It's a long road, but I'm taking it one step at a time...

My Mini-Goal

8/08/10 to 8/31/10-to lose 6 lbs this month

Friday, July 23, 2010

The Diet Industry

Well, I'm sick. I think I have a UTI. I had a low-grade fever and burning when I pee, so I chugged some cranberry juice and slept most of the day away. I am feeling better now, and woke up hungry so I made a delicious pot of black beans for dinner.

I was paging through some magazines my mother gave me when I was laying there and the thing on my mind today is the diet industry.

I just think it is so.... sad.

Not that I am against making money-- by all means, I am all for capitalism-- however, I think the diet industry should be held more accountable for their advertising and marketing. They make promises, they mislead, they prey on people who have a serious problem and try to sell them magic beans.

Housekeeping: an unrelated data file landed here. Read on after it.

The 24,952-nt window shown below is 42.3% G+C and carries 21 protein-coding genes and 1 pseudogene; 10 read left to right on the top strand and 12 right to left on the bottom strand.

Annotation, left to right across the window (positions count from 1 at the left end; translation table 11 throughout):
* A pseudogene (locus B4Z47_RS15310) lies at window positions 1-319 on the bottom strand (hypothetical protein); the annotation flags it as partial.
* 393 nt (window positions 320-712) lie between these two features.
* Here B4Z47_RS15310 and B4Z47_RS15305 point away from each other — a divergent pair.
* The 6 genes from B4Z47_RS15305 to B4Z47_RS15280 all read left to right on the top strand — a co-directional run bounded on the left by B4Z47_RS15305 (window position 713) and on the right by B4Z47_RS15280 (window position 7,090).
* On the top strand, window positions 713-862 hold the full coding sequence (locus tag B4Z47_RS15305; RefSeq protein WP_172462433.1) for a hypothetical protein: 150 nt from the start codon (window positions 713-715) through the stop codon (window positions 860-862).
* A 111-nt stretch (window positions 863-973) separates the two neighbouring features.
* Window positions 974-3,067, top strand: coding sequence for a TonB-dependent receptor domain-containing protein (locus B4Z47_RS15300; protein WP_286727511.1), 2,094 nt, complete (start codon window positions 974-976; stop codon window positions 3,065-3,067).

When I was in my early 20's, after having my daughter, I was shopping in this mall and saw a Jenny Craig office. I stopped in to ask for some literature. They asked me to sit and watch a video. I played with my daughter and watched the video, and they offered to weigh me and give me some profile and tour the facility, which I did.

Then they told me the price, which was about $70 per week for food-- just for me. I said thanks, no thanks, and tried to leave. The girl kept telling me how I have to buy food anyway, but I told her I didn't spend anywhere near $70 per week. So she called in another girl and left, the other girl asked if I had a problem with the first girl. I was taken aback, said no, it was just out of my price range.